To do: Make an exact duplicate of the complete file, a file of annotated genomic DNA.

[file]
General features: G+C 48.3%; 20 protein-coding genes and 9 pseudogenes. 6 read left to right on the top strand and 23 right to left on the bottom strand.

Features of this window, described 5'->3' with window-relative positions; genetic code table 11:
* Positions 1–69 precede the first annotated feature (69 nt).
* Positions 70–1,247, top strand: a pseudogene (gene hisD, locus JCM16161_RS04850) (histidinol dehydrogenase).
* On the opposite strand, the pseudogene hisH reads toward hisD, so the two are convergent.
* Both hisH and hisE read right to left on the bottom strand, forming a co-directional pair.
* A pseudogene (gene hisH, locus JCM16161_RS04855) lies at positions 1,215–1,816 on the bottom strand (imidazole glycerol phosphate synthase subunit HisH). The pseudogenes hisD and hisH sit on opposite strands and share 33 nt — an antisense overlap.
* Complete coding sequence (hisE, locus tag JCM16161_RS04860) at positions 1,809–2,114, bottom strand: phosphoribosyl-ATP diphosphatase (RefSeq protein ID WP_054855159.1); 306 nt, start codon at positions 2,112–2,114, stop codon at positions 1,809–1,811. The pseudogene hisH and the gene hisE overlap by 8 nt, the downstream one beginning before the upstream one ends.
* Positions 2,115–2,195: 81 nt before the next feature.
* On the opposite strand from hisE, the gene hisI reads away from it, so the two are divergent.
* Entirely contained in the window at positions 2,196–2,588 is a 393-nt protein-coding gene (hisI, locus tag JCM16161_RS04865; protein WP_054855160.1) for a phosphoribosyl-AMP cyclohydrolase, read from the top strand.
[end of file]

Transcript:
General features: G+C 48.3%; 20 protein-coding genes and 9 pseudogenes. 6 read left to right on the top strand and 23 right to left on the bottom strand.

Features of this window, described 5'->3' with window-relative positions; genetic code table 11:
* Positions 1–69 precede the first annotated feature (69 nt).
* Positions 70–1,247, top strand: a pseudogene (gene hisD, locus JCM16161_RS04850) (histidinol dehydrogenase).
* On the opposite strand, the pseudogene hisH reads toward hisD, so the two are convergent.
* Both hisH and hisE read right to left on the bottom strand, forming a co-directional pair.
* A pseudogene (gene hisH, locus JCM16161_RS04855) lies at positions 1,215–1,816 on the bottom strand (imidazole glycerol phosphate synthase subunit HisH). The pseudogenes hisD and hisH sit on opposite strands and share 33 nt — an antisense overlap.
* Complete coding sequence (hisE, locus tag JCM16161_RS04860) at positions 1,809–2,114, bottom strand: phosphoribosyl-ATP diphosphatase (RefSeq protein ID WP_054855159.1); 306 nt, start codon at positions 2,112–2,114, stop codon at positions 1,809–1,811. The pseudogene hisH and the gene hisE overlap by 8 nt, the downstream one beginning before the upstream one ends.
* Positions 2,115–2,195: 81 nt before the next feature.
* On the opposite strand from hisE, the gene hisI reads away from it, so the two are divergent.
* Entirely contained in the window at positions 2,196–2,588 is a 393-nt protein-coding gene (hisI, locus tag JCM16161_RS04865; protein WP_054855160.1) for a phosphoribosyl-AMP cyclohydrolase, read from the top strand.